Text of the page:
Protein intake requirements change over time following weight loss surgery. This is based on the requirements imposed on our body by a number of variables. These include, activity level, muscle mass, over all health condition to name a few.
A very young muscular athletic male with a BMI or 30 will require much higher protein intake (and absorption) that an inactive older Female with the same BMI. The same young athletic male will require much higher protein intake is he is recovering from a surgery than his baseline.
As we have stated in the past, the protein intake, should be adequate and not excessive. High level of protein intake that are not accounted for based on muscle mass and activity level, will eventually result in weight gain. The best measure of protein intake in a stable weight patient over 3-4 years post op is their albumin and protein level. Following your yearly laboratory values at a minimum is an important part of weight loss surgery follow up care.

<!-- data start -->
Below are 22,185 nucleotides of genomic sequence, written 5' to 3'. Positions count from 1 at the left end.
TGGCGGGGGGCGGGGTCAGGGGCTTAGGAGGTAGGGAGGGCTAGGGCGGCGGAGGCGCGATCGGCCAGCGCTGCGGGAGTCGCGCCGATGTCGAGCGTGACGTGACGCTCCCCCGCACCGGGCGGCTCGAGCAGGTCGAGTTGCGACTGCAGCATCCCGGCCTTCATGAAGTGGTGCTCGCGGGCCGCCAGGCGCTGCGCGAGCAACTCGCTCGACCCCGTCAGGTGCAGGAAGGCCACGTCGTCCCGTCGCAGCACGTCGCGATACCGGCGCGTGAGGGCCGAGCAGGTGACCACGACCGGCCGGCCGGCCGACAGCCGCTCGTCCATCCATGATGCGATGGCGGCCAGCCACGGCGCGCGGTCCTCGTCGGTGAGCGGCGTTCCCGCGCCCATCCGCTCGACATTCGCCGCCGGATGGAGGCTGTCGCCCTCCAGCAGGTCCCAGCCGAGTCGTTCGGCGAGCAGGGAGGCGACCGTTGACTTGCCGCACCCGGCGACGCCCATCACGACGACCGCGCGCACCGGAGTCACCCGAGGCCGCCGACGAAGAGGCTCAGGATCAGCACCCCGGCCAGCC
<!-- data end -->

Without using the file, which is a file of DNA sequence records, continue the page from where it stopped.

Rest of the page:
You also need to adjust protein intake when necessary. Protein needs increase depending on physical needs, infection, healing, pregnancy, surgery, age, injury, etc. Plastic surgery requires higher protein needs for appropriate healing.
Information on protein sources and quality here.
The basic formula for protein intake is 1gm/kg of ideal body weight. The calculator below will provide a guide for the protein into based on your stable weight in lbs.
Vitamin A is one of the 4 fat soluble vitamins along with vitamin D, Vitamin E and Vitamin K. It is multifunctional and essential which means that it is not produced by the body. In this article we will touch on aspects of Vitamin A absorption and it’s effect on wound healing as well as its metabolism.
We often think of Vitamin A as the critical vitamin for vision, however it has several other roles that related to immune function, protein synthesis, and cellular communication. Vitamin A deficiency is a concern world wide because of the natural of the side effects. Vitamin A deficiency is the leading cause of preventable childhood blindness in the world according to UNICEF and sometimes it may be undetected until there is irreversible damage.
There are 2 chemical forms of vitamin A in diet:
Retinoids (Preformed vitamin A) This group include retinol, retinyl esters, and retinal they are mostly found in animal sources like liver, egg yolk or fish oils.